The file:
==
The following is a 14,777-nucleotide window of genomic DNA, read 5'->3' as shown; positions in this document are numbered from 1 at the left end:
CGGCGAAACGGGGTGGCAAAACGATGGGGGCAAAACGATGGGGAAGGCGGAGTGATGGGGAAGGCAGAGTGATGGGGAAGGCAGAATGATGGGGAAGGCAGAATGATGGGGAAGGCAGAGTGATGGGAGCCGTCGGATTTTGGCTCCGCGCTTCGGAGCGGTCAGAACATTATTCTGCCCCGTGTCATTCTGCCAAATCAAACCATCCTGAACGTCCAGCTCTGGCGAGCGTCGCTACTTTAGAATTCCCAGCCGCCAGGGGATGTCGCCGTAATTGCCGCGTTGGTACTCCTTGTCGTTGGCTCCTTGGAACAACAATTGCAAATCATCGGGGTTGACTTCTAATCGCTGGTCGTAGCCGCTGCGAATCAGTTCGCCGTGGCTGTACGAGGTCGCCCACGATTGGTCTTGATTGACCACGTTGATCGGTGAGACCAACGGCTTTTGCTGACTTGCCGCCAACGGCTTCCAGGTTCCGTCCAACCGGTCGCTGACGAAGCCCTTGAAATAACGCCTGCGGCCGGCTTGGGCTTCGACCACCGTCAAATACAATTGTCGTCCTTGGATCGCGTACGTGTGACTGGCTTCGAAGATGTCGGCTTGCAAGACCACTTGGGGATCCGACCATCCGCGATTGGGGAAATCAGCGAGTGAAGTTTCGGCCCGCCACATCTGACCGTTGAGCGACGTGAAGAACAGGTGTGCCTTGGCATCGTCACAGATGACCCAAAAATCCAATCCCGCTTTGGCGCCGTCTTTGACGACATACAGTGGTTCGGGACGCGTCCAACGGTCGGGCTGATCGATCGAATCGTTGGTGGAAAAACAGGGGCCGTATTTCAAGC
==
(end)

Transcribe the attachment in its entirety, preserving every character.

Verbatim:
The following is a 14,777-nucleotide window of genomic DNA, read 5'->3' as shown; positions in this document are numbered from 1 at the left end:
CGGCGAAACGGGGTGGCAAAACGATGGGGGCAAAACGATGGGGAAGGCGGAGTGATGGGGAAGGCAGAGTGATGGGGAAGGCAGAATGATGGGGAAGGCAGAATGATGGGGAAGGCAGAGTGATGGGAGCCGTCGGATTTTGGCTCCGCGCTTCGGAGCGGTCAGAACATTATTCTGCCCCGTGTCATTCTGCCAAATCAAACCATCCTGAACGTCCAGCTCTGGCGAGCGTCGCTACTTTAGAATTCCCAGCCGCCAGGGGATGTCGCCGTAATTGCCGCGTTGGTACTCCTTGTCGTTGGCTCCTTGGAACAACAATTGCAAATCATCGGGGTTGACTTCTAATCGCTGGTCGTAGCCGCTGCGAATCAGTTCGCCGTGGCTGTACGAGGTCGCCCACGATTGGTCTTGATTGACCACGTTGATCGGTGAGACCAACGGCTTTTGCTGACTTGCCGCCAACGGCTTCCAGGTTCCGTCCAACCGGTCGCTGACGAAGCCCTTGAAATAACGCCTGCGGCCGGCTTGGGCTTCGACCACCGTCAAATACAATTGTCGTCCTTGGATCGCGTACGTGTGACTGGCTTCGAAGATGTCGGCTTGCAAGACCACTTGGGGATCCGACCATCCGCGATTGGGGAAATCAGCGAGTGAAGTTTCGGCCCGCCACATCTGACCGTTGAGCGACGTGAAGAACAGGTGTGCCTTGGCATCGTCACAGATGACCCAAAAATCCAATCCCGCTTTGGCGCCGTCTTTGACGACATACAGTGGTTCGGGACGCGTCCAACGGTCGGGCTGATCGATCGAATCGTTGGTGGAAAAACAGGGGCCGTATTTCAAGC